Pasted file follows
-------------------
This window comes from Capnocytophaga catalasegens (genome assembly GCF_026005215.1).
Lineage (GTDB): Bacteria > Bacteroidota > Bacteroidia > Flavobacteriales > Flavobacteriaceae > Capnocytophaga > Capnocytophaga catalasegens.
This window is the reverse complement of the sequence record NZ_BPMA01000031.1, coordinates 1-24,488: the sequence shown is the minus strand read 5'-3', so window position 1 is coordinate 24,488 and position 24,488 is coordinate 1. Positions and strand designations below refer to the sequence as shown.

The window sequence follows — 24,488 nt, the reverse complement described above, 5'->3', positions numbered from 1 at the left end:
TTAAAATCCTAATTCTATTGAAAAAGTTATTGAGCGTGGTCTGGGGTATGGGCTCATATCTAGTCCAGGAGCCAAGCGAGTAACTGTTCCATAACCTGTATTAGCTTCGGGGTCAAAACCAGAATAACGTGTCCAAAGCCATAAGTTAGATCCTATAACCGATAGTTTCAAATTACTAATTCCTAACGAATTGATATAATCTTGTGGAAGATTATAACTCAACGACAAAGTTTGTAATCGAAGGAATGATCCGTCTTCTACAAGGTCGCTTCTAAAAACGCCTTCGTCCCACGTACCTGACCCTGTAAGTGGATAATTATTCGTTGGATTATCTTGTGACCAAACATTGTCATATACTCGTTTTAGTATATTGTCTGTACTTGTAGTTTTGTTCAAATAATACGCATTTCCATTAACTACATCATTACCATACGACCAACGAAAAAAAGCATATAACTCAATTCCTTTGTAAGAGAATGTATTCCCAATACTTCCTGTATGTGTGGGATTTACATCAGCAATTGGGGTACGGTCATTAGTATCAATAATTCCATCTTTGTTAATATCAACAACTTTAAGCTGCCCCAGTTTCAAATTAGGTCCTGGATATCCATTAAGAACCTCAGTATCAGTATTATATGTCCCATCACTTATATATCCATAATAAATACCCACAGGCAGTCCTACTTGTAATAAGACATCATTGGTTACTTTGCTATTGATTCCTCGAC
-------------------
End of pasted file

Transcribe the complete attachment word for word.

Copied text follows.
This window comes from Capnocytophaga catalasegens (genome assembly GCF_026005215.1).
Lineage (GTDB): Bacteria > Bacteroidota > Bacteroidia > Flavobacteriales > Flavobacteriaceae > Capnocytophaga > Capnocytophaga catalasegens.
This window is the reverse complement of the sequence record NZ_BPMA01000031.1, coordinates 1-24,488: the sequence shown is the minus strand read 5'-3', so window position 1 is coordinate 24,488 and position 24,488 is coordinate 1. Positions and strand designations below refer to the sequence as shown.

The window sequence follows — 24,488 nt, the reverse complement described above, 5'->3', positions numbered from 1 at the left end:
TTAAAATCCTAATTCTATTGAAAAAGTTATTGAGCGTGGTCTGGGGTATGGGCTCATATCTAGTCCAGGAGCCAAGCGAGTAACTGTTCCATAACCTGTATTAGCTTCGGGGTCAAAACCAGAATAACGTGTCCAAAGCCATAAGTTAGATCCTATAACCGATAGTTTCAAATTACTAATTCCTAACGAATTGATATAATCTTGTGGAAGATTATAACTCAACGACAAAGTTTGTAATCGAAGGAATGATCCGTCTTCTACAAGGTCGCTTCTAAAAACGCCTTCGTCCCACGTACCTGACCCTGTAAGTGGATAATTATTCGTTGGATTATCTTGTGACCAAACATTGTCATATACTCGTTTTAGTATATTGTCTGTACTTGTAGTTTTGTTCAAATAATACGCATTTCCATTAACTACATCATTACCATACGACCAACGAAAAAAAGCATATAACTCAATTCCTTTGTAAGAGAATGTATTCCCAATACTTCCTGTATGTGTGGGATTTACATCAGCAATTGGGGTACGGTCATTAGTATCAATAATTCCATCTTTGTTAATATCAACAACTTTAAGCTGCCCCAGTTTCAAATTAGGTCCTGGATATCCATTAAGAACCTCAGTATCAGTATTATATGTCCCATCACTTATATATCCATAATAAATACCCACAGGCAGTCCTACTTGTAATAAGACATCATTGGTTACTTTGCTATTGATTCCTCGAC